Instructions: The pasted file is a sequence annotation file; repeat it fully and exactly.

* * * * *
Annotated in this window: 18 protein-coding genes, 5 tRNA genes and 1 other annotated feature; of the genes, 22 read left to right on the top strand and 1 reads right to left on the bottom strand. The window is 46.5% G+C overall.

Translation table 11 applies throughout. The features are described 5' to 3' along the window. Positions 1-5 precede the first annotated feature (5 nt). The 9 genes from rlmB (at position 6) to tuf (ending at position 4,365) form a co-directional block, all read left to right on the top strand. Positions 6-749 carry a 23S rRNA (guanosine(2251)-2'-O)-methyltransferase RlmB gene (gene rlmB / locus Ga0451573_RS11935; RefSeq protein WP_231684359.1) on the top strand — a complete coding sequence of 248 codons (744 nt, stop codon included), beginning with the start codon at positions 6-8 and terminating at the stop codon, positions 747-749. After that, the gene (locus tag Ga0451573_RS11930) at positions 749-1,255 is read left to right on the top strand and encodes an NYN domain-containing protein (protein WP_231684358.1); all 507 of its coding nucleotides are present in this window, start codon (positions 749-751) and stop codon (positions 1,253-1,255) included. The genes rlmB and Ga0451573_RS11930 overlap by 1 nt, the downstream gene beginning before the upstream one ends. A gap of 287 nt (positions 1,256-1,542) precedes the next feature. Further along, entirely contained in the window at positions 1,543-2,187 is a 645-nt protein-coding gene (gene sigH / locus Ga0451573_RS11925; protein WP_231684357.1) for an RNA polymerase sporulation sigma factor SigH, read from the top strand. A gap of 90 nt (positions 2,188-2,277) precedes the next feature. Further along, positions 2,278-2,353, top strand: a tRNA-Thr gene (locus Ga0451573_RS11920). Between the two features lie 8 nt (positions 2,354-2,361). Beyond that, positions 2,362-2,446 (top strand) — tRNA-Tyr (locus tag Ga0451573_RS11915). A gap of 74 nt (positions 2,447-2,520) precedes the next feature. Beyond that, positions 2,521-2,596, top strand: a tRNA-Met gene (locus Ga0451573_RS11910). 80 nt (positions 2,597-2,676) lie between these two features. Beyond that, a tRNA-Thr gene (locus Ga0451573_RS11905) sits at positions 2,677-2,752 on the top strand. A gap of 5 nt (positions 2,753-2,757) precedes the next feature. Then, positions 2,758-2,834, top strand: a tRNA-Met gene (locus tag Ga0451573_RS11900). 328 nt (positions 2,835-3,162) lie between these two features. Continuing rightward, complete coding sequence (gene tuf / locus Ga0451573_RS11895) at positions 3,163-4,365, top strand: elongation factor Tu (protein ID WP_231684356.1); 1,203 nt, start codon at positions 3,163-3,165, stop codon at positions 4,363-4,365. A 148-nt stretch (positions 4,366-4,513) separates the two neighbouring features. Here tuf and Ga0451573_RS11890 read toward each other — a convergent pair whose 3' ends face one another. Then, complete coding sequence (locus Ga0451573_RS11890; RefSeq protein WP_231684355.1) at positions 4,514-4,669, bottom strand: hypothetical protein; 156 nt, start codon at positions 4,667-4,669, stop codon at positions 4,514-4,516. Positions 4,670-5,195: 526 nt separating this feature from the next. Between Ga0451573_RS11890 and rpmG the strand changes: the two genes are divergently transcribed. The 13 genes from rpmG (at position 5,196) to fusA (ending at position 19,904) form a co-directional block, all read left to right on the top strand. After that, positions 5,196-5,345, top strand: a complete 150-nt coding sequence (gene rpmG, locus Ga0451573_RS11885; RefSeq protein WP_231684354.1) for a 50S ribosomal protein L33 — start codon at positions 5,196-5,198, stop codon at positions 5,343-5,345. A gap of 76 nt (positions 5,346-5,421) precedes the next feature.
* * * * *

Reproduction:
Annotated in this window: 18 protein-coding genes, 5 tRNA genes and 1 other annotated feature; of the genes, 22 read left to right on the top strand and 1 reads right to left on the bottom strand. The window is 46.5% G+C overall.

Translation table 11 applies throughout. The features are described 5' to 3' along the window. Positions 1-5 precede the first annotated feature (5 nt). The 9 genes from rlmB (at position 6) to tuf (ending at position 4,365) form a co-directional block, all read left to right on the top strand. Positions 6-749 carry a 23S rRNA (guanosine(2251)-2'-O)-methyltransferase RlmB gene (gene rlmB / locus Ga0451573_RS11935; RefSeq protein WP_231684359.1) on the top strand — a complete coding sequence of 248 codons (744 nt, stop codon included), beginning with the start codon at positions 6-8 and terminating at the stop codon, positions 747-749. After that, the gene (locus tag Ga0451573_RS11930) at positions 749-1,255 is read left to right on the top strand and encodes an NYN domain-containing protein (protein WP_231684358.1); all 507 of its coding nucleotides are present in this window, start codon (positions 749-751) and stop codon (positions 1,253-1,255) included. The genes rlmB and Ga0451573_RS11930 overlap by 1 nt, the downstream gene beginning before the upstream one ends. A gap of 287 nt (positions 1,256-1,542) precedes the next feature. Further along, entirely contained in the window at positions 1,543-2,187 is a 645-nt protein-coding gene (gene sigH / locus Ga0451573_RS11925; protein WP_231684357.1) for an RNA polymerase sporulation sigma factor SigH, read from the top strand. A gap of 90 nt (positions 2,188-2,277) precedes the next feature. Further along, positions 2,278-2,353, top strand: a tRNA-Thr gene (locus Ga0451573_RS11920). Between the two features lie 8 nt (positions 2,354-2,361). Beyond that, positions 2,362-2,446 (top strand) — tRNA-Tyr (locus tag Ga0451573_RS11915). A gap of 74 nt (positions 2,447-2,520) precedes the next feature. Beyond that, positions 2,521-2,596, top strand: a tRNA-Met gene (locus Ga0451573_RS11910). 80 nt (positions 2,597-2,676) lie between these two features. Beyond that, a tRNA-Thr gene (locus Ga0451573_RS11905) sits at positions 2,677-2,752 on the top strand. A gap of 5 nt (positions 2,753-2,757) precedes the next feature. Then, positions 2,758-2,834, top strand: a tRNA-Met gene (locus tag Ga0451573_RS11900). 328 nt (positions 2,835-3,162) lie between these two features. Continuing rightward, complete coding sequence (gene tuf / locus Ga0451573_RS11895) at positions 3,163-4,365, top strand: elongation factor Tu (protein ID WP_231684356.1); 1,203 nt, start codon at positions 3,163-3,165, stop codon at positions 4,363-4,365. A 148-nt stretch (positions 4,366-4,513) separates the two neighbouring features. Here tuf and Ga0451573_RS11890 read toward each other — a convergent pair whose 3' ends face one another. Then, complete coding sequence (locus Ga0451573_RS11890; RefSeq protein WP_231684355.1) at positions 4,514-4,669, bottom strand: hypothetical protein; 156 nt, start codon at positions 4,667-4,669, stop codon at positions 4,514-4,516. Positions 4,670-5,195: 526 nt separating this feature from the next. Between Ga0451573_RS11890 and rpmG the strand changes: the two genes are divergently transcribed. The 13 genes from rpmG (at position 5,196) to fusA (ending at position 19,904) form a co-directional block, all read left to right on the top strand. After that, positions 5,196-5,345, top strand: a complete 150-nt coding sequence (gene rpmG, locus Ga0451573_RS11885; RefSeq protein WP_231684354.1) for a 50S ribosomal protein L33 — start codon at positions 5,196-5,198, stop codon at positions 5,343-5,345. A gap of 76 nt (positions 5,346-5,421) precedes the next feature.